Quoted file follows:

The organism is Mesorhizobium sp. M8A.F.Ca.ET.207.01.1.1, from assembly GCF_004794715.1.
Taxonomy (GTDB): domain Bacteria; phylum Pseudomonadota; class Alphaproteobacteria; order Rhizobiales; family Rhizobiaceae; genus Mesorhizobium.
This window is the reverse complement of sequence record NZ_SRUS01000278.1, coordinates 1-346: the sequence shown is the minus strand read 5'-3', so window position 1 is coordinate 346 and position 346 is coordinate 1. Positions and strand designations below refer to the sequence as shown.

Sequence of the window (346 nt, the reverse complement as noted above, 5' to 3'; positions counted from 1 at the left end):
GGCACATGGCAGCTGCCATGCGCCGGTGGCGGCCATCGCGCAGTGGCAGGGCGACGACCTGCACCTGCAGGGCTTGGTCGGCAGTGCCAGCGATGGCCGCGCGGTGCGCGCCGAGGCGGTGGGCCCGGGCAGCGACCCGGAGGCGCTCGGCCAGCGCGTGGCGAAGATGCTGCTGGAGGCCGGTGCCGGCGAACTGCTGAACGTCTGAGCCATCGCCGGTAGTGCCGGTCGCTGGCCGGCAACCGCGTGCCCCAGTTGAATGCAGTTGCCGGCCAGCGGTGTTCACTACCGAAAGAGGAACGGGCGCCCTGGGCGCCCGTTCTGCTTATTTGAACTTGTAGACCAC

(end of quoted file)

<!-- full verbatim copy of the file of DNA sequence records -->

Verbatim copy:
The organism is Mesorhizobium sp. M8A.F.Ca.ET.207.01.1.1, from assembly GCF_004794715.1.
Taxonomy (GTDB): domain Bacteria; phylum Pseudomonadota; class Alphaproteobacteria; order Rhizobiales; family Rhizobiaceae; genus Mesorhizobium.
This window is the reverse complement of sequence record NZ_SRUS01000278.1, coordinates 1-346: the sequence shown is the minus strand read 5'-3', so window position 1 is coordinate 346 and position 346 is coordinate 1. Positions and strand designations below refer to the sequence as shown.

Sequence of the window (346 nt, the reverse complement as noted above, 5' to 3'; positions counted from 1 at the left end):
GGCACATGGCAGCTGCCATGCGCCGGTGGCGGCCATCGCGCAGTGGCAGGGCGACGACCTGCACCTGCAGGGCTTGGTCGGCAGTGCCAGCGATGGCCGCGCGGTGCGCGCCGAGGCGGTGGGCCCGGGCAGCGACCCGGAGGCGCTCGGCCAGCGCGTGGCGAAGATGCTGCTGGAGGCCGGTGCCGGCGAACTGCTGAACGTCTGAGCCATCGCCGGTAGTGCCGGTCGCTGGCCGGCAACCGCGTGCCCCAGTTGAATGCAGTTGCCGGCCAGCGGTGTTCACTACCGAAAGAGGAACGGGCGCCCTGGGCGCCCGTTCTGCTTATTTGAACTTGTAGACCAC